Since I have been posting my random thoughts on parenthood lately, I thought I might as well give marriage a try. I mean, I'm married just as much as I am a mom.
I was parking the car yesterday and Olivia was asleep in her car seat. As usual, I was lost in some train of thought that has no begining or end. This one happened to be revolving around a conversation I had with my Mother-in-Law about Rob.
We were driving to get coffee and orange juice before our church's voters' meeting and yaking about life. I mentioned to her that I was learning how introverted Rob is by nature.
Flash forward to parking the car yesterday.
It dawned on me that I should have been aware that Rob was introverted far before we ever married. I am not really all that introverted, and rather more clingy so it should have been apparent. But it wasn't. Rob was, and is, a lot more talkative while he's getting to know someone than he is once he becomes comfortable with people. All that time he was being outgoing with me was so that he could get to know me. Now that we're totally comfortable he's content to sit in a room together and say nothing for hours.
There is no way that I could have known this unless we had lived together before we got married, or if we had dated for ages and ages. It takes a long time for people to let their guard down all the way.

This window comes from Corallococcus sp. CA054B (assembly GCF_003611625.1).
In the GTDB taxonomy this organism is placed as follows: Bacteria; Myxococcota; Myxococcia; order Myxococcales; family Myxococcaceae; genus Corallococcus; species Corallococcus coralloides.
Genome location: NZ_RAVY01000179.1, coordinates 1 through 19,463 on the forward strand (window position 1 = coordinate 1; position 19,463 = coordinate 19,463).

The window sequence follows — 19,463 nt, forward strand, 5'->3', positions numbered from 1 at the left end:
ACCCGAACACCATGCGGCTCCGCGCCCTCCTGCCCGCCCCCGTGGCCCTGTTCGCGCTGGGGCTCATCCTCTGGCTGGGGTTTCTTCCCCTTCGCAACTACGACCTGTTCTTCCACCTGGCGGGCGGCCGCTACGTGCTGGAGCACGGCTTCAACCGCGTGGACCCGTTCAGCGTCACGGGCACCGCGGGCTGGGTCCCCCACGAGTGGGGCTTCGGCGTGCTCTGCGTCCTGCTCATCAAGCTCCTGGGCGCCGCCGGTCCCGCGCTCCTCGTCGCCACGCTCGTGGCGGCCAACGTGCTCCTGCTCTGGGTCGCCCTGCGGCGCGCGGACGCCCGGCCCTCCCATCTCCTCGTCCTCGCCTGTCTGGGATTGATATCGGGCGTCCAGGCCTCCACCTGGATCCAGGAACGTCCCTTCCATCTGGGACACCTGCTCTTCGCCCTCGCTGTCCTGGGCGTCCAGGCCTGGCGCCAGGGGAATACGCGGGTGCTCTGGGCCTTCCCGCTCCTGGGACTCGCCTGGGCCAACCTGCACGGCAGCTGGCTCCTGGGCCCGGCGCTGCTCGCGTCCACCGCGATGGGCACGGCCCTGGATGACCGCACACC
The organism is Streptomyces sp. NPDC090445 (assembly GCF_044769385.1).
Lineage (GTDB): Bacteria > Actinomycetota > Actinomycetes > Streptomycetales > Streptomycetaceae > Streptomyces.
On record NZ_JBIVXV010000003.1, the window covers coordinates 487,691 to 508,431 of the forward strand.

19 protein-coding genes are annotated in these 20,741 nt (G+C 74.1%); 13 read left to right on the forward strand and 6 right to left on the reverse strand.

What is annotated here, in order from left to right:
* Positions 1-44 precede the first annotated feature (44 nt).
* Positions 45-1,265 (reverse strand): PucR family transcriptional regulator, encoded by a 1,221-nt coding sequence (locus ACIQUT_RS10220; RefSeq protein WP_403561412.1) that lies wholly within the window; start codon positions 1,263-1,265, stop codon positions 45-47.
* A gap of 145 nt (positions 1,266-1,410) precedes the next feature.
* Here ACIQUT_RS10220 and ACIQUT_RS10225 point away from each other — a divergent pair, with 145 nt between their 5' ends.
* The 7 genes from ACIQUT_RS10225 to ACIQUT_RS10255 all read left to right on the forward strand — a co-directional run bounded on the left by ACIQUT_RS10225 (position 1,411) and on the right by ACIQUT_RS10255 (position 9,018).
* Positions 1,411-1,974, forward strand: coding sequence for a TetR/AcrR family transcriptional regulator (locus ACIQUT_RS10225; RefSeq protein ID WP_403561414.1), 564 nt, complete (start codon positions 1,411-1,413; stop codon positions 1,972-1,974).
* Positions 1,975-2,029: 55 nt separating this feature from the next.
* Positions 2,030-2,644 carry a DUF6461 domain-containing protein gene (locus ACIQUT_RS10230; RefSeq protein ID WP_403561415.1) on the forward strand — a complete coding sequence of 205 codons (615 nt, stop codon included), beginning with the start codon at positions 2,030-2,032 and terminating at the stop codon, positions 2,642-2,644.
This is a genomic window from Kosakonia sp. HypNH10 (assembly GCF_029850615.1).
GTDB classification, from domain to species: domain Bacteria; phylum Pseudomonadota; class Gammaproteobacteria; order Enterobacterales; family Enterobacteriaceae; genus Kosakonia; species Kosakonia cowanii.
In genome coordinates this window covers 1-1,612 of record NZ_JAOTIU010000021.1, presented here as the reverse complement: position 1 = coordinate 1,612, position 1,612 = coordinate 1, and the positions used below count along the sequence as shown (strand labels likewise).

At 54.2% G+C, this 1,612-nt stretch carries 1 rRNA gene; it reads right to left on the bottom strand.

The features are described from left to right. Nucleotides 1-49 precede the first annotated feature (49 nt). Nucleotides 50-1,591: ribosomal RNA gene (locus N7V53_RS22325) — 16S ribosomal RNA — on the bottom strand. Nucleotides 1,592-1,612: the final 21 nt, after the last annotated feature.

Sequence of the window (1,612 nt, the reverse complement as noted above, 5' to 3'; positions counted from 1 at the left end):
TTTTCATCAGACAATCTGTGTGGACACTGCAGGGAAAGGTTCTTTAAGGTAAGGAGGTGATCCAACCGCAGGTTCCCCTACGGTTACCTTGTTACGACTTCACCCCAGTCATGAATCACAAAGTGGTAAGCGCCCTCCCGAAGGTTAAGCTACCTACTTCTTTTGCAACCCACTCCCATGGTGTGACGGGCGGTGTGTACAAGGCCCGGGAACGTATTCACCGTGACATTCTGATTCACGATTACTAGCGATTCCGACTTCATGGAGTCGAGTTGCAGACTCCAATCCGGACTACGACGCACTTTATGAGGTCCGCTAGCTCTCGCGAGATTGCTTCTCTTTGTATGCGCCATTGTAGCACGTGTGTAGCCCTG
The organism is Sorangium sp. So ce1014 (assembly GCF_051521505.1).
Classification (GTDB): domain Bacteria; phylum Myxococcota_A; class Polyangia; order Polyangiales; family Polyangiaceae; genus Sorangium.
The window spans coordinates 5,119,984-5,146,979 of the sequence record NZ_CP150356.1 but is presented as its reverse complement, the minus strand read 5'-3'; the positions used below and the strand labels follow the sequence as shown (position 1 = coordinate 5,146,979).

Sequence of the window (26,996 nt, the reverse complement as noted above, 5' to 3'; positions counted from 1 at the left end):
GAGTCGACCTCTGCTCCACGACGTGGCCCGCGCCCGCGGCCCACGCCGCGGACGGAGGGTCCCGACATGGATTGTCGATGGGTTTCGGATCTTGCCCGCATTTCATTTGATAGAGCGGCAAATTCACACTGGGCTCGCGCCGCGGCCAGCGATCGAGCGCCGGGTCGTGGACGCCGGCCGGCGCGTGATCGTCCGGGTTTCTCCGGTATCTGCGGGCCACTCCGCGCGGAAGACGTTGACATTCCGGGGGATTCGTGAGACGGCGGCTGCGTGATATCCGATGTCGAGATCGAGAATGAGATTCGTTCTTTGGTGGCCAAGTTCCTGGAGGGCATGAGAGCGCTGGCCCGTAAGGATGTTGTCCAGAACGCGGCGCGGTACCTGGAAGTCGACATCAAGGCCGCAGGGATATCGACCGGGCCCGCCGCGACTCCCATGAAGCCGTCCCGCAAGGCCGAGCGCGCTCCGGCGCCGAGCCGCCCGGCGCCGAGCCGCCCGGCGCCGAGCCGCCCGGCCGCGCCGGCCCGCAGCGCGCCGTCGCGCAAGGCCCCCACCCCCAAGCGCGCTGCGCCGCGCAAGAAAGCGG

So, what's the point, Devona? Are you saying we should all live together, or date forever before gettting married? Actually, no.
I think that the opposite is true. Rob and I were no more prepared for marriage than two strangers set up by their parents. That wasn't a downfall though, since I don't think you can ever truly know someone until you've been married to them. Besides, even if you spent 10 years trying to get to know someone in order to find all the reasons why they are perfect for you, you'll be looking forever.
Everyone settles when they get married. The reason is that everyone is marrying someone imperfect. If the qualifications for the perfect marriage were perfect spouses there would be no point in even trying.
The one thing that will make a marriage perfect (by which I mean that it will last until death) is an understanding of commitment. When one understands the severity of promise that wedding vows are, he or she is less likely to break them. That's what truly prepaers someone for marriage.
A wedding takes about 30 minutes, whether it takes place between strangers or lovers (who will soon discover that they are more or less strangers). You have the rest of your life to get to know each other.